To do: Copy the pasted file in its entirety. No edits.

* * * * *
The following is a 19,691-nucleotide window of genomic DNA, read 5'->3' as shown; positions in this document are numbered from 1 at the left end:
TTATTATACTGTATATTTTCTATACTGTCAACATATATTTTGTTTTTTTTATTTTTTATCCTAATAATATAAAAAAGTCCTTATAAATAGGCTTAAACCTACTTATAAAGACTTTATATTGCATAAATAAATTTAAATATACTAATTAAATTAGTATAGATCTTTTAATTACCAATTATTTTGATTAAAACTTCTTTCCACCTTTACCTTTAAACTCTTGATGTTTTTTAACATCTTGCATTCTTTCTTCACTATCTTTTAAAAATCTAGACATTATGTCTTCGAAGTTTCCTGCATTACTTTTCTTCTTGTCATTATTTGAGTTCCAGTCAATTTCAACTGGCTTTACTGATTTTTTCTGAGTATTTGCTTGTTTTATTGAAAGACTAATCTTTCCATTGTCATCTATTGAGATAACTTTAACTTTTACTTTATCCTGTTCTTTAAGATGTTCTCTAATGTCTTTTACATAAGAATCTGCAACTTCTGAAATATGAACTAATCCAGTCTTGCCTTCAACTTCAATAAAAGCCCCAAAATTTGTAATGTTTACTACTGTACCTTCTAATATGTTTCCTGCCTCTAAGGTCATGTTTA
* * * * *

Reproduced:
The following is a 19,691-nucleotide window of genomic DNA, read 5'->3' as shown; positions in this document are numbered from 1 at the left end:
TTATTATACTGTATATTTTCTATACTGTCAACATATATTTTGTTTTTTTTATTTTTTATCCTAATAATATAAAAAAGTCCTTATAAATAGGCTTAAACCTACTTATAAAGACTTTATATTGCATAAATAAATTTAAATATACTAATTAAATTAGTATAGATCTTTTAATTACCAATTATTTTGATTAAAACTTCTTTCCACCTTTACCTTTAAACTCTTGATGTTTTTTAACATCTTGCATTCTTTCTTCACTATCTTTTAAAAATCTAGACATTATGTCTTCGAAGTTTCCTGCATTACTTTTCTTCTTGTCATTATTTGAGTTCCAGTCAATTTCAACTGGCTTTACTGATTTTTTCTGAGTATTTGCTTGTTTTATTGAAAGACTAATCTTTCCATTGTCATCTATTGAGATAACTTTAACTTTTACTTTATCCTGTTCTTTAAGATGTTCTCTAATGTCTTTTACATAAGAATCTGCAACTTCTGAAATATGAACTAATCCAGTCTTGCCTTCAACTTCAATAAAAGCCCCAAAATTTGTAATGTTTACTACTGTACCTTCTAATATGTTTCCTGCCTCTAAGGTCATGTTTA